5. If the lessor fails to conduct the work within the time periods set out under the legislation, the tenant can seek a rent reduction for loss of use of the facilities provided with the premises, and/or compensation for inconvenience, loss or damage suffered as a result of the breach. See further discussion at 3.2.1.7 ('orders, compensation and rent reduction').

Withholding rent

Withholding rent because of a lessor's failure to complete maintenance is a very high risk strategy.(59) Even where a lessor is in breach, failure to pay rent is a breach of agreement. A tenant withholding rent is then at risk of termination proceedings, even where a lessor is also in breach. A court considering a termination application may consider the failure to pay rent a more serious breach, and may make termination orders. This is because the Court expects a tenant to make application for orders for the lessor to complete maintenance, rather than breaching the agreement by withholding rent - see below for more about these applications, and for details about rent reductions. If the tenancy is terminated by the Court because of the non payment or rent, or the tenant owes more than the bond at the end of the tenancy, withholding rent in a maintenance dispute could ultimately lead to the tenant being listed on a residential tenancy database (blacklisting).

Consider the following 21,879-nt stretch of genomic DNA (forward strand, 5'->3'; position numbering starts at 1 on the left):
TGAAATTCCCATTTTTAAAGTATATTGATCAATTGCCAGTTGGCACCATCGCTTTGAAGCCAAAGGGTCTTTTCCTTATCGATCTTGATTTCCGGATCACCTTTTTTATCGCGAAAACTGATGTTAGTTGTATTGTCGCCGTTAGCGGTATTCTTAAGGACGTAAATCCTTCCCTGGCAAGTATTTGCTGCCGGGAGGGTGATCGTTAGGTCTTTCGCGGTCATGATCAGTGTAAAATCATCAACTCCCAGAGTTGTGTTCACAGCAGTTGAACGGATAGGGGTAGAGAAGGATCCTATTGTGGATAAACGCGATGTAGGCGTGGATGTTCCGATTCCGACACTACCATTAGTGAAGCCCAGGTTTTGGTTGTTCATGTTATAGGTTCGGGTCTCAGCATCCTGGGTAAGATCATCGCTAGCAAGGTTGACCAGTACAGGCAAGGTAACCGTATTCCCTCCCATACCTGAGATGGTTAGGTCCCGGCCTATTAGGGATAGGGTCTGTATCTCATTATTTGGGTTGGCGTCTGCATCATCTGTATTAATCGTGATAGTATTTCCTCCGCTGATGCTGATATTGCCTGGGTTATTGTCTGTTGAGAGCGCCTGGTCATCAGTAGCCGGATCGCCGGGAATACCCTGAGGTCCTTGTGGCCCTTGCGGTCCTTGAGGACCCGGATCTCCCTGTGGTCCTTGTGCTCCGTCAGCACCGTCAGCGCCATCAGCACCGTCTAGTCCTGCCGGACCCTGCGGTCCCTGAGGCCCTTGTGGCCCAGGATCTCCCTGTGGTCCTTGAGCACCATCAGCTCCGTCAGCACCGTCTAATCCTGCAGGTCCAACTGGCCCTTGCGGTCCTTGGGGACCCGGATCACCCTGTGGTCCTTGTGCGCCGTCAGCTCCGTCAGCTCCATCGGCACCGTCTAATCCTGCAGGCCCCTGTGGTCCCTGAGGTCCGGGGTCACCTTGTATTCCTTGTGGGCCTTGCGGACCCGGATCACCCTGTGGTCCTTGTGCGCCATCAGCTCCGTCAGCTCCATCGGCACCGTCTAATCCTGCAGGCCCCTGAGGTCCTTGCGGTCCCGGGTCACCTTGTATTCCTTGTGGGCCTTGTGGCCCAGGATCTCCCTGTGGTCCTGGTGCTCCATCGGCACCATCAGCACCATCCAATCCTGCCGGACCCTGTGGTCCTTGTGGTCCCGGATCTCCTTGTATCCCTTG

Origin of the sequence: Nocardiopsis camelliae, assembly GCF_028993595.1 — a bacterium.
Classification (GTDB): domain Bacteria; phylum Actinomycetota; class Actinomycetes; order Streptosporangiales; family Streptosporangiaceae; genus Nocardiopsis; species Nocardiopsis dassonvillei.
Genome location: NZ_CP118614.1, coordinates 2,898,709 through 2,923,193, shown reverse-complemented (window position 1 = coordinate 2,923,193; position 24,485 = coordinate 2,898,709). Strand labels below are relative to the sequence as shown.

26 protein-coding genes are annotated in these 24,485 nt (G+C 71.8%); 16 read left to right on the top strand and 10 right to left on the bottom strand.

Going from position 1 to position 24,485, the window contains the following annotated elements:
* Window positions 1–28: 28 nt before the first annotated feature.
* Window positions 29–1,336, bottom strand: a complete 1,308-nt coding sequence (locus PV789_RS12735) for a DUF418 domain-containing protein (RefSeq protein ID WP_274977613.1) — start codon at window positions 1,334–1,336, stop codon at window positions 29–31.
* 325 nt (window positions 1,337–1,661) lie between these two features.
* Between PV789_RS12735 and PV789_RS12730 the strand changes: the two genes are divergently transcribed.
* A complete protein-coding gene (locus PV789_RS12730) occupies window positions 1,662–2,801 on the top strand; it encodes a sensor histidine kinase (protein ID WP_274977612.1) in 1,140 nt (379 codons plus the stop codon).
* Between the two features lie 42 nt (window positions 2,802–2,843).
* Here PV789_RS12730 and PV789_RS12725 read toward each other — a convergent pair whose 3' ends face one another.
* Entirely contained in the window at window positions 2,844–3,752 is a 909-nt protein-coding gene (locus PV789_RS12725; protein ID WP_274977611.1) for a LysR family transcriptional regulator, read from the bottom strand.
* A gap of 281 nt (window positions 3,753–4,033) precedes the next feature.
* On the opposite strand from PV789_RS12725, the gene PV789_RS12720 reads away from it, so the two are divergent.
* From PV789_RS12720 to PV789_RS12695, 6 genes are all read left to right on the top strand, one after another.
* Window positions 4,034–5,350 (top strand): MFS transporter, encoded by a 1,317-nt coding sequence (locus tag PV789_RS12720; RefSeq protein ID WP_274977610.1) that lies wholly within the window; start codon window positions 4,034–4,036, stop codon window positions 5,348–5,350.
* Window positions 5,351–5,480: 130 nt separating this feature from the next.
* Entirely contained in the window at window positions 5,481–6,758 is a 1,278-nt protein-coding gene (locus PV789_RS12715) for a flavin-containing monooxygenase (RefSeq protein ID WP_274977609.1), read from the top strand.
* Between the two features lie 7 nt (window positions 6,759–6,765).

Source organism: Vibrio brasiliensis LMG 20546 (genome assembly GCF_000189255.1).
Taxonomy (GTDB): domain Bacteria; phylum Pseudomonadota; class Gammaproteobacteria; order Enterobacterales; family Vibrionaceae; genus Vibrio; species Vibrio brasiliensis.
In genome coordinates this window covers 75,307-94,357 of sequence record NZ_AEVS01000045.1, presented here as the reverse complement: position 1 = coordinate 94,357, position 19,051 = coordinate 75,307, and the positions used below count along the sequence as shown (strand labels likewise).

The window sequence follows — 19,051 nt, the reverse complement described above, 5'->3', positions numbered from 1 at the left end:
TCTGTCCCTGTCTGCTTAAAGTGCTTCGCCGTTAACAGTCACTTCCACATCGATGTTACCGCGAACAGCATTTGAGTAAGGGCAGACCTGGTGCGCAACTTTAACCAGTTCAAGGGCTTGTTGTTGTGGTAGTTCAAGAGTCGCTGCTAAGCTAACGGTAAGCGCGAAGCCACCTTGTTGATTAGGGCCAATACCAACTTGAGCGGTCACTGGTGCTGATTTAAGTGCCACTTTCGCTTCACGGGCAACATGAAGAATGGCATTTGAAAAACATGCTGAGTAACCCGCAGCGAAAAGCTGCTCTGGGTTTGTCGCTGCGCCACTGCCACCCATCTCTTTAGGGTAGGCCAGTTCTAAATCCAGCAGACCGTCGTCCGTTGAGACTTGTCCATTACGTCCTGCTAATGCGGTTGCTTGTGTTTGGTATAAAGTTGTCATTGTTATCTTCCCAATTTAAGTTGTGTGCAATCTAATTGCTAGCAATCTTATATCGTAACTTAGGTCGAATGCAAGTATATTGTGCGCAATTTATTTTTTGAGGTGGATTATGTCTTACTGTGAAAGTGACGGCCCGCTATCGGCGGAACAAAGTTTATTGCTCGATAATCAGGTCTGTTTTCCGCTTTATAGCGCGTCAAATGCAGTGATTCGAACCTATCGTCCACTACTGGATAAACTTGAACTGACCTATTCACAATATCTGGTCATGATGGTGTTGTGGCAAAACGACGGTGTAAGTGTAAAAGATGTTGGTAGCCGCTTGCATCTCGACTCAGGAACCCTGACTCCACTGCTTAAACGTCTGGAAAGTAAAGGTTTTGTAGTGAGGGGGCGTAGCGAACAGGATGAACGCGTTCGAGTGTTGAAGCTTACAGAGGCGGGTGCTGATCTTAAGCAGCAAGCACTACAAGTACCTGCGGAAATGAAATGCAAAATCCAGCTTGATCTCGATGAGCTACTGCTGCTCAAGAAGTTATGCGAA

Ending the tenancy early by abandoning a fixed term tenancy because the lessor has failed to conduct repairs may result in the tenant owing significant compensation to the lessor. The tenant may be able to counterclaim for some compensation, but this is generally limited as the Court expects the tenant to mitigate their losses by applying to Court for orders that lessor complete the maintenance, or applying to Court for termination of the lease because of the lessor's breach by failing to maintain the premises. The tenant however, does have the option of paying rent to the Magistrates Court and they can withhold it from the lessor.(60) The tenant would still need to make a court application before doing this.

3.2.1.7 Orders, compensation and rent reduction

If the lessor does not carry out repairs within the required time period, the tenant can apply to the Magistrates Court for a specific performance order(61) to carry out the repairs and/or orders for compensation and rent reduction. The tenant can apply for termination of the agreement, however, this is ordered in rare cases.